THE Docket

News of note from Fordham Law alumni
By Erin DeGregorio and Sejla Rizvic

There’s an App for That

When Andy Hinton ’89 began his law career, he started out in litigation, first at Cravath, Swaine & Moore, then as a U.S. assistant attorney for nearly a decade. It’s not that he yearned to be in the courtroom, he says. Mostly, he wasn’t quite sure what else lawyers did. “There were no lawyers
in my family,” says Hinton. “My experience of lawyers was, you know, Matlock and Perry Mason.”

Hinton, who eventually found his way to the world of corporate compliance at GE and Google, couldn’t have fore­seen that he would one day be involved in a tech platform to report workplace misconduct in a brand-new way.

Andy Hinton ’89 headshot and #notme promotion
He now sits on the advisory board of #NotMe, a mobile app and platform that allows anyone to report workplace misconduct, putting the focus on the employee and their needs, rather than on the corporation. Traditional employee helplines, Hinton says, are set up simply to collect facts efficiently, without much regard for how employees feel. “From the employee’s perspective, it can seem like the point of the helpline is to gather enough information to help the company conclude that an allegation is unsupported. It can feel biased and unfair.”

Those who raise concerns through #NotMe, he says, have an opportunity to talk about how these incidents have affected them in a way that goes beyond who, what, where, and why.

“What we hear from our clients is that there is an increasing level of trust associated with #NotMe that just wasn’t in place with other efforts,” says Hinton. “The companies need information, but our aim is to be as supportive as possible to any employee who experiences misconduct.”

Ramya Jawahar Kudekallu headshot
“I’d like to think there’s only more we can do in terms of equity.”

From Bengaluru to the City Bar

Ramya Jawahar Kudekallu, LL.M., ’18 has never been one to shy away from speaking up or rising to a challenge. But when the Bengaluru, India, native was invited to become chair of the New York City Bar Association’s International Human Rights Committee in October 2021, she was a bit taken aback. “Typically, most chairs are quite older or have more experience,” says Kudekallu, 32, a visiting instructor of clinical law at Cardozo School of Law.

Indeed, Kudekallu is one of the youngest people to ever hold the position, and the first woman of color to do so.

Breaking those barriers, she says, is a good sign for the bar and for greater equity in the future. “I’d like to think there’s only more we can do in terms of equity,” she says.

During her three-year-long tenure, Kudekallu will focus on strengthening and promoting adherence to international human rights law, as well as raising awareness around different human rights challenges. She also hopes to bring attention to matters that she has focused on throughout her career, including the labor rights of sex workers and the rights of stateless individuals and those at risk of statelessness due to legislative changes or shifting political contexts. As she told The Times of India, this kind of work was ingrained in her by her family. “I was taught not to ignore problems of society and, more importantly, [that] I must reflect on my own role and privilege.”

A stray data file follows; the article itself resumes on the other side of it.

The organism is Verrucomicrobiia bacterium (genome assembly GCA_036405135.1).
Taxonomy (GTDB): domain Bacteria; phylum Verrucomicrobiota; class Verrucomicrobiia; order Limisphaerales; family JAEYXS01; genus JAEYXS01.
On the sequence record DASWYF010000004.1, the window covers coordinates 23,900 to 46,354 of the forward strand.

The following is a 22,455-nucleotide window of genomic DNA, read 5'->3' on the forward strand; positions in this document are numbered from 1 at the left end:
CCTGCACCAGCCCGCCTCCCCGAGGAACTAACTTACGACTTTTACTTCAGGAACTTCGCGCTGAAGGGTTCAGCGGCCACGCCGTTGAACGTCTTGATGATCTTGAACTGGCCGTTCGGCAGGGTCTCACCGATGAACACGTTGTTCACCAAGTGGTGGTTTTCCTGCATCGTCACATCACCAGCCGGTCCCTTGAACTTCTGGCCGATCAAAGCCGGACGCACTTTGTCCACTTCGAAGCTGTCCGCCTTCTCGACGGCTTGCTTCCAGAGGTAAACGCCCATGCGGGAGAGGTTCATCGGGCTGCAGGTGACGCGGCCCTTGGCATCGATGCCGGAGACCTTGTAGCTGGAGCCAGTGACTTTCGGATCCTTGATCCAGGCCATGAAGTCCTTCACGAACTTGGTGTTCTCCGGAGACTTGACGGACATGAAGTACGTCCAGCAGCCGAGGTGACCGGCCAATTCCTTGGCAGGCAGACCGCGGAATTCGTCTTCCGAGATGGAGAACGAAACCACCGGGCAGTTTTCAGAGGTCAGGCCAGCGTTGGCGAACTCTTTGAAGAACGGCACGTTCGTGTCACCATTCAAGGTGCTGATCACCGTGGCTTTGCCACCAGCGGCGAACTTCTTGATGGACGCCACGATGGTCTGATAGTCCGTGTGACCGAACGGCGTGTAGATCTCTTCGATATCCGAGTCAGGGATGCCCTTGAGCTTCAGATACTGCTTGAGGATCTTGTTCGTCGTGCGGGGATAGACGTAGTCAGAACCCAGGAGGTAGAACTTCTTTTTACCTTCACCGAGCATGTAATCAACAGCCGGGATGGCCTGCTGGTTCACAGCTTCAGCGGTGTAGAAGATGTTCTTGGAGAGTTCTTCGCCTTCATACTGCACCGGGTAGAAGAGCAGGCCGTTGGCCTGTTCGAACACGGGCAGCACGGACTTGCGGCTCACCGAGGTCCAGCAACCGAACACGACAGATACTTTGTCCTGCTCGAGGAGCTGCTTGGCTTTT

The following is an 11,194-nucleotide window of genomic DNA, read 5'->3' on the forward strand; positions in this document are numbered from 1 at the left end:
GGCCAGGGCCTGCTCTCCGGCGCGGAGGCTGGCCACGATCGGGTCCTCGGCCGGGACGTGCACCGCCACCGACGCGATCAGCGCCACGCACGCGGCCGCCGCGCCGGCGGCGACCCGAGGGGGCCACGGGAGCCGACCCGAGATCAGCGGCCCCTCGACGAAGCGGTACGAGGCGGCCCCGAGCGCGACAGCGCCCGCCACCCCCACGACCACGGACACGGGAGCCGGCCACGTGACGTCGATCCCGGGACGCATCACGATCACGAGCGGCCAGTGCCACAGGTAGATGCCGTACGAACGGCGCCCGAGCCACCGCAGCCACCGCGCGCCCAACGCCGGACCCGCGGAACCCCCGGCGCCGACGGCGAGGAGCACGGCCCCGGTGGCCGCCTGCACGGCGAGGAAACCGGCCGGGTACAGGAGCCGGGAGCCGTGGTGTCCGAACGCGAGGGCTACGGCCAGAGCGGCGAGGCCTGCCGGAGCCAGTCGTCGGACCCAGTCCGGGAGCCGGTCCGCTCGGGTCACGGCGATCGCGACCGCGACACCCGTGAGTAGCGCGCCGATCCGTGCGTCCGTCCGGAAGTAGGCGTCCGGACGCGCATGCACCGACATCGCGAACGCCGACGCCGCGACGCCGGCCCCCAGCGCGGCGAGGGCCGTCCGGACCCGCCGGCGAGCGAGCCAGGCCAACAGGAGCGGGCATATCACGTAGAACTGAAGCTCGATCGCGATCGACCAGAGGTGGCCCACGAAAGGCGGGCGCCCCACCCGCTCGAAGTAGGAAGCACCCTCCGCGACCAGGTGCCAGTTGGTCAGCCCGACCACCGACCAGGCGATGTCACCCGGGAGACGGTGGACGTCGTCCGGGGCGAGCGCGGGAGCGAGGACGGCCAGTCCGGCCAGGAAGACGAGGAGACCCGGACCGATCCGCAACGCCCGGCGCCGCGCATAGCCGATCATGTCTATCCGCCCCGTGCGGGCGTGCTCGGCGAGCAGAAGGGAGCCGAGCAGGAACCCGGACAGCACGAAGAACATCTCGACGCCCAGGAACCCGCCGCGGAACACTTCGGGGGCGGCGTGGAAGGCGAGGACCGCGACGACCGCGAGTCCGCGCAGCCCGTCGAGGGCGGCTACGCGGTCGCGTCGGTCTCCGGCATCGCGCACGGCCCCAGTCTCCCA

Book Shelf

Magazine covers

Exit Strategy

Alejandro Cremades headshot
When Alejandro Cremades, LL.M., ’09 attended his first New York Tech Meetup a year after graduating from Fordham Law, he was the only person in the audience wearing a suit and tie. “It was super hot that night,” recalls Cremades, who quickly took off his jacket and began networking with entrepreneurs and founders around the room, developing the seeds of what would become the business model behind his company, RockThePost. He was immediately hooked on the idea of people pitching their ideas and getting feedback on the spot, while others chimed in with their own opinions.

RockThePost, eventually rebranded as OneVest, connects startups with investors, and now has a membership of more than 500,000 entrepreneurs in 234 countries. In 2018, it was acquired by a media corporation in a multimillion-dollar transaction that was surprisingly emotional, says Cremades. “It’s kind of a grieving process where you feel like you’ve lost someone you really loved and, to a certain degree, a sense of purpose,” he says. He detailed this process in a new book titled Selling Your Startup: Crafting the Perfect Exit, Selling Your Business, and Everything Else Entrepreneurs Need to Know (Wiley, July 2021), a follow-up to his best seller The Art of Startup Fundraising: Pitching Investors, Negotiating the Deal, and Everything Else Entrepreneurs Need to Know (Wiley, April 2016).

“The Law School placed a bet on me, accepting me when I was just 22 years old after graduating from law school in Spain,” Cremades says. “It’s always going to be in my heart.”

Beating Cancer a Second Time

Christine Shields Corrigan headshot
A new memoir from Christine Shields Corrigan ’91, Again: Surviving Cancer Twice with Love and Lists (Koehler Books, October 2020), weaves together her teen and adult experiences following her diagnoses of Hodgkin’s disease at age 14 and breast cancer 35 years later in 2016. “Again got its start in a monthly support group, when the nurse there asked me to write a list of helpful tips and tricks that she could share with her patients, from a patient’s perspective,” Corrigan, 49, explains. “When I walked out of that meeting, I thought, What am I going to tell somebody else who’s in the middle of this?—because I was trying to get through it too.”